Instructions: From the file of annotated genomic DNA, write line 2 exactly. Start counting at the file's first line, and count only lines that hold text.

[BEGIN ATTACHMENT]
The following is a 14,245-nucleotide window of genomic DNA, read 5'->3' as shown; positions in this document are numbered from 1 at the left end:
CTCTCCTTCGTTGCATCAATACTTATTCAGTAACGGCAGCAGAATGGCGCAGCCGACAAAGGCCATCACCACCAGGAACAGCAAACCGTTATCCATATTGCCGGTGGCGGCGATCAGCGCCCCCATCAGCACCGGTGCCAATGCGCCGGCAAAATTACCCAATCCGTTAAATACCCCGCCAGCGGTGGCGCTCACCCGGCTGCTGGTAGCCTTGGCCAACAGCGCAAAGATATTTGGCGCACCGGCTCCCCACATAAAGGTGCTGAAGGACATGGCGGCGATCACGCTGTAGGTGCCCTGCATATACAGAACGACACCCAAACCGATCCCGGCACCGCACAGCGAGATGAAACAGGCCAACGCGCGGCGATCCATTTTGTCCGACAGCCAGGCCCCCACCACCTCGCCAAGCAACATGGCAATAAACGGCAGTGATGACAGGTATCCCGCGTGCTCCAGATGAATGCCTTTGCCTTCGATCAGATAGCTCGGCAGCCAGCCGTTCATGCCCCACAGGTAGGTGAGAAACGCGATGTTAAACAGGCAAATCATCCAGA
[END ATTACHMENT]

CTCTCCTTCGTTGCATCAATACTTATTCAGTAACGGCAGCAGAATGGCGCAGCCGACAAAGGCCATCACCACCAGGAACAGCAAACCGTTATCCATATTGCCGGTGGCGGCGATCAGCGCCCCCATCAGCACCGGTGCCAATGCGCCGGCAAAATTACCCAATCCGTTAAATACCCCGCCAGCGGTGGCGCTCACCCGGCTGCTGGTAGCCTTGGCCAACAGCGCAAAGATATTTGGCGCACCGGCTCCCCACATAAAGGTGCTGAAGGACATGGCGGCGATCACGCTGTAGGTGCCCTGCATATACAGAACGACACCCAAACCGATCCCGGCACCGCACAGCGAGATGAAACAGGCCAACGCGCGGCGATCCATTTTGTCCGACAGCCAGGCCCCCACCACCTCGCCAAGCAACATGGCAATAAACGGCAGTGATGACAGGTATCCCGCGTGCTCCAGATGAATGCCTTTGCCTTCGATCAGATAGCTCGGCAGCCAGCCGTTCATGCCCCACAGGTAGGTGAGAAACGCGATGTTAAACAGGCAAATCATCCAGA